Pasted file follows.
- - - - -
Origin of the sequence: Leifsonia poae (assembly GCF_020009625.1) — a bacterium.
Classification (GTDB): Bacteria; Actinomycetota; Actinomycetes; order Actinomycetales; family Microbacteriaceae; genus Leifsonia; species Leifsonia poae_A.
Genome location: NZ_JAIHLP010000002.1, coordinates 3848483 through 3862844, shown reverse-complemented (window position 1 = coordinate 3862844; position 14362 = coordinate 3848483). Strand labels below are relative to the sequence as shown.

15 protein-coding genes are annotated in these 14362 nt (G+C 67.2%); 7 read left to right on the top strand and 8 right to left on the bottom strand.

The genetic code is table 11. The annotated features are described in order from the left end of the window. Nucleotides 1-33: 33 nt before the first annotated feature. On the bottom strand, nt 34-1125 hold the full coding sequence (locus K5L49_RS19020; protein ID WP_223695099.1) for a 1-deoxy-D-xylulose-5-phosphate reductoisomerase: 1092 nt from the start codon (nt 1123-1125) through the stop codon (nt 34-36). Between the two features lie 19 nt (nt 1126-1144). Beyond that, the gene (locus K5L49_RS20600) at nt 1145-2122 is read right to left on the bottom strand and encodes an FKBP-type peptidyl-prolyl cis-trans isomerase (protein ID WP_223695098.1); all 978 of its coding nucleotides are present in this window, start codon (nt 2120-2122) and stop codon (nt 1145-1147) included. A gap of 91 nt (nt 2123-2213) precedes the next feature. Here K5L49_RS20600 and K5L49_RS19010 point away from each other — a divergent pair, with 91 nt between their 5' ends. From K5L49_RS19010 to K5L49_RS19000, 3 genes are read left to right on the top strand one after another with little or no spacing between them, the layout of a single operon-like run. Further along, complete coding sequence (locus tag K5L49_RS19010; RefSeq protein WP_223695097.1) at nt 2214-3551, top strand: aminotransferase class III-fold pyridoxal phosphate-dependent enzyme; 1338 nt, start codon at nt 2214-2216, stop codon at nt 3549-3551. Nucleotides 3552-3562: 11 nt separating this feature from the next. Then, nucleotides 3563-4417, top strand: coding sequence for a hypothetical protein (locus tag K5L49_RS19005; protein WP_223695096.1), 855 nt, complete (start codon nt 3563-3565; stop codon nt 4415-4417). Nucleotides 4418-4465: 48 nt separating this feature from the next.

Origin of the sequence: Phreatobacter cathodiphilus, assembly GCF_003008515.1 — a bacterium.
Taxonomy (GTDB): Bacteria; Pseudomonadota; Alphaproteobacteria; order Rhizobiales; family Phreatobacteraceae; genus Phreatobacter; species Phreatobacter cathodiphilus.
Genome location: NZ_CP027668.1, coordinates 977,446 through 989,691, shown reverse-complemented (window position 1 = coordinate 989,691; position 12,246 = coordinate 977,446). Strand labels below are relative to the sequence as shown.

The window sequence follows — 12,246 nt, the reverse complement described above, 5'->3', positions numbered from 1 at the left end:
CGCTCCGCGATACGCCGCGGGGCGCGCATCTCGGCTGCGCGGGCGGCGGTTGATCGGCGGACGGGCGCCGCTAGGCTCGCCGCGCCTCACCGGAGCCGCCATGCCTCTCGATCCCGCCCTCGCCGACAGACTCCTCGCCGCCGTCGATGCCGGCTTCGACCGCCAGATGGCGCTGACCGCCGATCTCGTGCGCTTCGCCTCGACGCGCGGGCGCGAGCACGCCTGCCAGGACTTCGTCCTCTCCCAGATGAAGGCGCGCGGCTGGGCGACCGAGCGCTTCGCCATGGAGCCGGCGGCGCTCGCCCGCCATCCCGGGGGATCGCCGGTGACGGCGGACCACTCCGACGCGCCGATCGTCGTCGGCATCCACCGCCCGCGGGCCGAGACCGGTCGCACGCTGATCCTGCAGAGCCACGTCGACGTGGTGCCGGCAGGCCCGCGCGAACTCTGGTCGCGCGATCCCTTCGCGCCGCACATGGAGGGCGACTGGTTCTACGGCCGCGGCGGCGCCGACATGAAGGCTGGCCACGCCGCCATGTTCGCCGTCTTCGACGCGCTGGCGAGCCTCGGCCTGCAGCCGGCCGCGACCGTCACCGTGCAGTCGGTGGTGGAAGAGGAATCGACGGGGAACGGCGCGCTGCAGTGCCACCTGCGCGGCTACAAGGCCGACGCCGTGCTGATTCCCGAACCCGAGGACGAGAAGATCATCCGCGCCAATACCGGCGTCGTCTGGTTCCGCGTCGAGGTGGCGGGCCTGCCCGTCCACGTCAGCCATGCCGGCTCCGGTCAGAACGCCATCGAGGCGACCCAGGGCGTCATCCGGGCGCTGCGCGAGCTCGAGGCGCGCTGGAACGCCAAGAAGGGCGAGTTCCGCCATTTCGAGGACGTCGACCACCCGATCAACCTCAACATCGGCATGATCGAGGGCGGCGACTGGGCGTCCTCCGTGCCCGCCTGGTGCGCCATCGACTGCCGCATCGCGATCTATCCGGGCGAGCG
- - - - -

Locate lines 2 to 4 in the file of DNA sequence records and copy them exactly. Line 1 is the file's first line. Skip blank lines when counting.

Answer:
Classification (GTDB): Bacteria; Actinomycetota; Actinomycetes; order Actinomycetales; family Microbacteriaceae; genus Leifsonia; species Leifsonia poae_A.
Genome location: NZ_JAIHLP010000002.1, coordinates 3848483 through 3862844, shown reverse-complemented (window position 1 = coordinate 3862844; position 14362 = coordinate 3848483). Strand labels below are relative to the sequence as shown.

15 protein-coding genes are annotated in these 14362 nt (G+C 67.2%); 7 read left to right on the top strand and 8 right to left on the bottom strand.